Ukraine has several different radio stations. These broadcast in the ether and can be found online. The National Radio Company of Ukraine is the publicly-funded radio station, operating three channels. One of the most important radio channels is Radio Free Europe/Radio Liberty., which was established in 1949 as a nonprofit private corporation to broadcast news and current-affairs.
The Internet provides many radio stations for Ukrainian citizens, such as BBC Ukrainian.com and again Radio Free Europe / Radio Liberty. Among other very popular radio-stations are:
Radio Sharmanka, Europa Plus, Galaradio, Radio Kyiv, Radio One, Jam FM Kyiv, UR-1, Radio Shanson, Radio Renaissance, Lux FM and many others.
Ukraine has experienced an Internet boom in recent years. Currently there are over 500 authoritative online newspapers, but the more popularity gained so-called Internet blogs, total amount of which goes up to 260,000. Most of the news sources are independent and are not associated with political parties or other interest groups unlike Internet blogs – websites that are usually maintained by an individual with regular entries of commentary, descriptions of events, or other material such as graphics or video. More than half (55 %) of Ukrainian websites are run by media outlets and news agencies, 23 % belong to political parties, 14 % host forums and news sites, and eight percent are personal pages.
Ukraine has more than 320 online newspapers and journals, and most major print media have online versions.
The most popular Internet media source is the virtual magazine Korrespondent.net and Ukrainska Pravda is one of the best independent online news portals. The Ukrainian blogosphere has enlarged twice its number in the past year. Among the original Ukrainian popular bloghostings we can mark Blog.i.ua and Blog.meta.ua. However, many Ukrainian citizens prefer to use Russian bloghostings, as well, such as Liveinternet.ru, Blog.mail.ru, Livejournal.com and Diary.ru. One of the most popular Kyiv blog websites is Kiev Ukraine News Blog that provides current news from all over Ukraine.While the total number of users in Ukraine has also grown to almost 10 million, only about 12 % them use the Internet regularly, its major part are men (83 %) between the ages of 20 and 29 (48.9 %).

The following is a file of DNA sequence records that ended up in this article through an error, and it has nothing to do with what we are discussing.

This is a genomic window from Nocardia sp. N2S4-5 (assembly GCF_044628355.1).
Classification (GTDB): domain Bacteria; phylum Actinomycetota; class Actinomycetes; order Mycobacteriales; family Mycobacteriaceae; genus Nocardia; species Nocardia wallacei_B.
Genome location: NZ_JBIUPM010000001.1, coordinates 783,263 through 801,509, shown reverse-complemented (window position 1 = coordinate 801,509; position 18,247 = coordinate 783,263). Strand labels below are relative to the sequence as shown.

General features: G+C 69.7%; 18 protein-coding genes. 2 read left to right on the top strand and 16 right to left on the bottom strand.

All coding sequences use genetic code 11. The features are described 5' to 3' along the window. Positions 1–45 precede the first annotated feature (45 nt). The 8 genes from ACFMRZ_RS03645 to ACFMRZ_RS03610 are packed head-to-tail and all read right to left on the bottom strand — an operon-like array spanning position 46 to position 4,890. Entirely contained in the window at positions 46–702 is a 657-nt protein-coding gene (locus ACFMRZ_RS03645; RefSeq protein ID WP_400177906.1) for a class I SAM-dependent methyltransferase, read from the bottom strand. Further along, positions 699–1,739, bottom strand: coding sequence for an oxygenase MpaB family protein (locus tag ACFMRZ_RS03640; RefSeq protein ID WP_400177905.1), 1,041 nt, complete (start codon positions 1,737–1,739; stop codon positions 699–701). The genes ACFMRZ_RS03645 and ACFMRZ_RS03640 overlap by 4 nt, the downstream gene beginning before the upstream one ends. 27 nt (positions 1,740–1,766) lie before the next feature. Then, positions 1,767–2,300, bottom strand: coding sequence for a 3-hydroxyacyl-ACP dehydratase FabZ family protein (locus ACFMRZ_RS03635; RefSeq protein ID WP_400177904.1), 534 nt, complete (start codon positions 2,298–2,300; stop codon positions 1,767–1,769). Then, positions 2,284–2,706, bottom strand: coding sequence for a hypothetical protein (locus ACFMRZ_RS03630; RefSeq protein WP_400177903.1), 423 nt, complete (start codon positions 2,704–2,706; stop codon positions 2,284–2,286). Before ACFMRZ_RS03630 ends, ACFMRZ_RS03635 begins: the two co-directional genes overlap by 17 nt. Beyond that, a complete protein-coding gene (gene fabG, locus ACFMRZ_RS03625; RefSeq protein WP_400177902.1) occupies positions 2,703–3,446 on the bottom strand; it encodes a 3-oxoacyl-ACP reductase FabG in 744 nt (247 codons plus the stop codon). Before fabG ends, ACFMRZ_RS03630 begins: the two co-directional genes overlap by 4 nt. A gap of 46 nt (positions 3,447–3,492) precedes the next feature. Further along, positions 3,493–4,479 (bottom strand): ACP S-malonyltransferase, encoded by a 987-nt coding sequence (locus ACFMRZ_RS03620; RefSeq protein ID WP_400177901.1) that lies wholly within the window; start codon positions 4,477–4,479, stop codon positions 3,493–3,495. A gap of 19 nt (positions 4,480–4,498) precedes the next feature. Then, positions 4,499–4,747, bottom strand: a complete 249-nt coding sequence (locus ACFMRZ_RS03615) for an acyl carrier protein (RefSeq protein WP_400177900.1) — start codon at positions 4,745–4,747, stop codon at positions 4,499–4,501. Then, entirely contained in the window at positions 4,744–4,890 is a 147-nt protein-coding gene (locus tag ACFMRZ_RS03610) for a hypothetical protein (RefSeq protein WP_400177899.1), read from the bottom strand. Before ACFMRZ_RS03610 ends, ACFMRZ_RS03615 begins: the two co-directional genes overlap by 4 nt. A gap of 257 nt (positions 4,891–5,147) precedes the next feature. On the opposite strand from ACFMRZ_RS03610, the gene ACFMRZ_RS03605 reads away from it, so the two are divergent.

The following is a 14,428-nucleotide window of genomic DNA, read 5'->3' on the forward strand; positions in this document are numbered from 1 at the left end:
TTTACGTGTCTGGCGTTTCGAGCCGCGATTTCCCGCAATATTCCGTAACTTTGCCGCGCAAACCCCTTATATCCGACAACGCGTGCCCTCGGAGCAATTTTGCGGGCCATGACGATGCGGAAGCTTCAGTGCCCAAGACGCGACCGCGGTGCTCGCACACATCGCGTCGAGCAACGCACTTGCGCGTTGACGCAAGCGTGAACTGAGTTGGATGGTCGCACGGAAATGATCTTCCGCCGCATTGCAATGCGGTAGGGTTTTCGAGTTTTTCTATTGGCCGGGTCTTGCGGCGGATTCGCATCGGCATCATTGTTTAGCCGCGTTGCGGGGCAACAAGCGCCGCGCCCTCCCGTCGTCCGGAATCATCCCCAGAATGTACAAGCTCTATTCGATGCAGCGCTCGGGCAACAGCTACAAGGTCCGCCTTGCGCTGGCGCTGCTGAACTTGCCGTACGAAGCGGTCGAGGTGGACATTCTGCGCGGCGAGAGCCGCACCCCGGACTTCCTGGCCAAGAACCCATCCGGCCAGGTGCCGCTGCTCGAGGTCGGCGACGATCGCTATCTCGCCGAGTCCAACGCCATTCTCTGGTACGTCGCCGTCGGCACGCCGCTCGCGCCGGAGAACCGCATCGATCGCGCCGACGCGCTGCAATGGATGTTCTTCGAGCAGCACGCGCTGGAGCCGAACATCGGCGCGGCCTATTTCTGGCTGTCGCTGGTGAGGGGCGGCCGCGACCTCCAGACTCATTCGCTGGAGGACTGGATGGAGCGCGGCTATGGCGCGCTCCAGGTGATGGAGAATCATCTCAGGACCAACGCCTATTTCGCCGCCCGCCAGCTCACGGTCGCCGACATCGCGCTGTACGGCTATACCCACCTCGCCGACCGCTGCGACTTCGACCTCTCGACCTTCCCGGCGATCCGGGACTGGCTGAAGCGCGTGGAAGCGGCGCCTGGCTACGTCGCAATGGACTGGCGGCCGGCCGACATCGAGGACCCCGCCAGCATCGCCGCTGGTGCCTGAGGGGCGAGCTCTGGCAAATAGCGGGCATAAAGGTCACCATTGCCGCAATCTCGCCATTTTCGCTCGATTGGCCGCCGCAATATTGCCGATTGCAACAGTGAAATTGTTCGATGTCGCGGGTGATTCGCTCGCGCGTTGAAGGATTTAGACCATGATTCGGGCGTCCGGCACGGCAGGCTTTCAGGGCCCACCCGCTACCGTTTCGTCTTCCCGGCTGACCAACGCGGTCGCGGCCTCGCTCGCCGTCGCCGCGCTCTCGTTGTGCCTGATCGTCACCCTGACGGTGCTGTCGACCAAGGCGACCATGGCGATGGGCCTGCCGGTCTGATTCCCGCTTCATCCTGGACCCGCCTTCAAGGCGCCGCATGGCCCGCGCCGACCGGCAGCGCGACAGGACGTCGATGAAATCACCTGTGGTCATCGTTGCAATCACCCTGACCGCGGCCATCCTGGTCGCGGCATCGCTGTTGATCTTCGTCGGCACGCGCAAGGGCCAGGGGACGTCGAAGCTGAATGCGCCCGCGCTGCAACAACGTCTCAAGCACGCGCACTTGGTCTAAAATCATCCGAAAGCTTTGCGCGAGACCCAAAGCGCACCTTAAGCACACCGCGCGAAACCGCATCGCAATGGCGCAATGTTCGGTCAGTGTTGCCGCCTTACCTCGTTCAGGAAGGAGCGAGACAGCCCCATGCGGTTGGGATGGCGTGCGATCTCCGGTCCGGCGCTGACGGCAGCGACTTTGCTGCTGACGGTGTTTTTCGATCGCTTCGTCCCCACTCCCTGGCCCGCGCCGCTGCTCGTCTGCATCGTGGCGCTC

Many of the television channels and radio broadcasts have their own websites. These websites are mostly in either Ukrainian - studio 1+1, Kievskiy Telegraf and Politika I Kul’tura - or in Russian - 15 Minut, APK Inform and Business Information Network. Only some offer an English version of their website. forUm and InterFax-Ukraine have a multi-langual website. The online Russian daily Kommersant is available in English and Russian. UkrainaTV is an online TV-channel.
According to a market study by the analytical agency iKS-Consulting in July 2008, the number of mobile connection users in Ukraine ran to 55,350,000 people, that is more than country’s population. Only about 58 % of them are active mobile connection users. About 90 % of those are at the age from 20 to 29 years old.
Learning and support
Although there are relatively many departments of journalism study in different educational establishments of Ukraine, only 30 % of graduates of all universities, special schools and colleges find jobs and make careers in a journalism area.
- National Taras Shevchenko University of Kiev
Institute of Journalism
- National University of Kiev-Mohyla Academy
Faculty of Journalism
- Kiev International University
Journalism and TV Art Institute
- Lviv University
Faculty of Journalism
The largest agency which claims to defend the rights of journalists is the Natsionalńa Spivka Zhurnalistiv, or National Union of Journalists. It has been a member of the International Federation of Journalists since 2002.
- Freedom House
- Press Reference
- Library of Congress
- GfK Austria GmbH Marktforschung
- Encyclopedia Britannica
- University of Kiev
- University of Lviv
- National University of Kiev
- Kiev International Univeristy
- Ukrainian National Information Agency
- Kennan Institute
- Press Reference
- Slavuta: creative association of Ukraine mass-media (N/A)
Reitarska Street 8/5a
Tel.+380 442 707 465
Fax +380 442 706 569
National Taras Shevchenko University of Kyiv,
Volodymyrska Street 64
Tel.: +380 442 3933 33
Fax: +380 442 898 391
National University of Kyiv-Mohyla Academy
Skovorody Street 2
Kyiv International University
Lvivska Street 49
Tel.: +380 444 506 31
Fax: +380 444 248 618
Ivan Franko National University of L’viv
Universytetska Street 1